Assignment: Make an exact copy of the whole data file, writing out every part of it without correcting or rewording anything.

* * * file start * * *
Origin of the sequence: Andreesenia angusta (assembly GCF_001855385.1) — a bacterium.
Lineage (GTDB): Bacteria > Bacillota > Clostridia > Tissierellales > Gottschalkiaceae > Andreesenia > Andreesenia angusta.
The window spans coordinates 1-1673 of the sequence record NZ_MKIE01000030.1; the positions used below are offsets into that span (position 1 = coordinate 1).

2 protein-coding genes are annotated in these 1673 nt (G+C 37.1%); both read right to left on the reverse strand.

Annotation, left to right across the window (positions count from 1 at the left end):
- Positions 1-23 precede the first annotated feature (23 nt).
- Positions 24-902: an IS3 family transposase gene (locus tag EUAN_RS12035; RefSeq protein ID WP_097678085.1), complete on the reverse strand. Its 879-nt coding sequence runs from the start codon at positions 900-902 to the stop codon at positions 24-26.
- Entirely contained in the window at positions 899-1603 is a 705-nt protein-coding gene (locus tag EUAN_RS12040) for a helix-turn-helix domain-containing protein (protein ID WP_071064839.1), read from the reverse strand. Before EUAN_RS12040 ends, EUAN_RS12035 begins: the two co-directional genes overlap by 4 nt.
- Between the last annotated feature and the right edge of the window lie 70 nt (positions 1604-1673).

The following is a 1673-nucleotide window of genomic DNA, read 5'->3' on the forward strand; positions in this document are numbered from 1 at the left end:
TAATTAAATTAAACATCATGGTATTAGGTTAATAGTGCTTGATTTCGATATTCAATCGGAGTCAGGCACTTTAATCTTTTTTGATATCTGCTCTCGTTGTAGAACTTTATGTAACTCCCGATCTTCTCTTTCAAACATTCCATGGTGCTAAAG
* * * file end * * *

Origin of the sequence: Andreesenia angusta (assembly GCF_001855385.1) — a bacterium.
Lineage (GTDB): Bacteria > Bacillota > Clostridia > Tissierellales > Gottschalkiaceae > Andreesenia > Andreesenia angusta.
The window spans coordinates 1-1673 of the sequence record NZ_MKIE01000030.1; the positions used below are offsets into that span (position 1 = coordinate 1).

2 protein-coding genes are annotated in these 1673 nt (G+C 37.1%); both read right to left on the reverse strand.

Annotation, left to right across the window (positions count from 1 at the left end):
- Positions 1-23 precede the first annotated feature (23 nt).
- Positions 24-902: an IS3 family transposase gene (locus tag EUAN_RS12035; RefSeq protein ID WP_097678085.1), complete on the reverse strand. Its 879-nt coding sequence runs from the start codon at positions 900-902 to the stop codon at positions 24-26.
- Entirely contained in the window at positions 899-1603 is a 705-nt protein-coding gene (locus tag EUAN_RS12040) for a helix-turn-helix domain-containing protein (protein ID WP_071064839.1), read from the reverse strand. Before EUAN_RS12040 ends, EUAN_RS12035 begins: the two co-directional genes overlap by 4 nt.
- Between the last annotated feature and the right edge of the window lie 70 nt (positions 1604-1673).

The following is a 1673-nucleotide window of genomic DNA, read 5'->3' on the forward strand; positions in this document are numbered from 1 at the left end:
TAATTAAATTAAACATCATGGTATTAGGTTAATAGTGCTTGATTTCGATATTCAATCGGAGTCAGGCACTTTAATCTTTTTTGATATCTGCTCTCGTTGTAGAACTTTATGTAACTCCCGATCTTCTCTTTCAAACATTCCATGGTGCTAAAG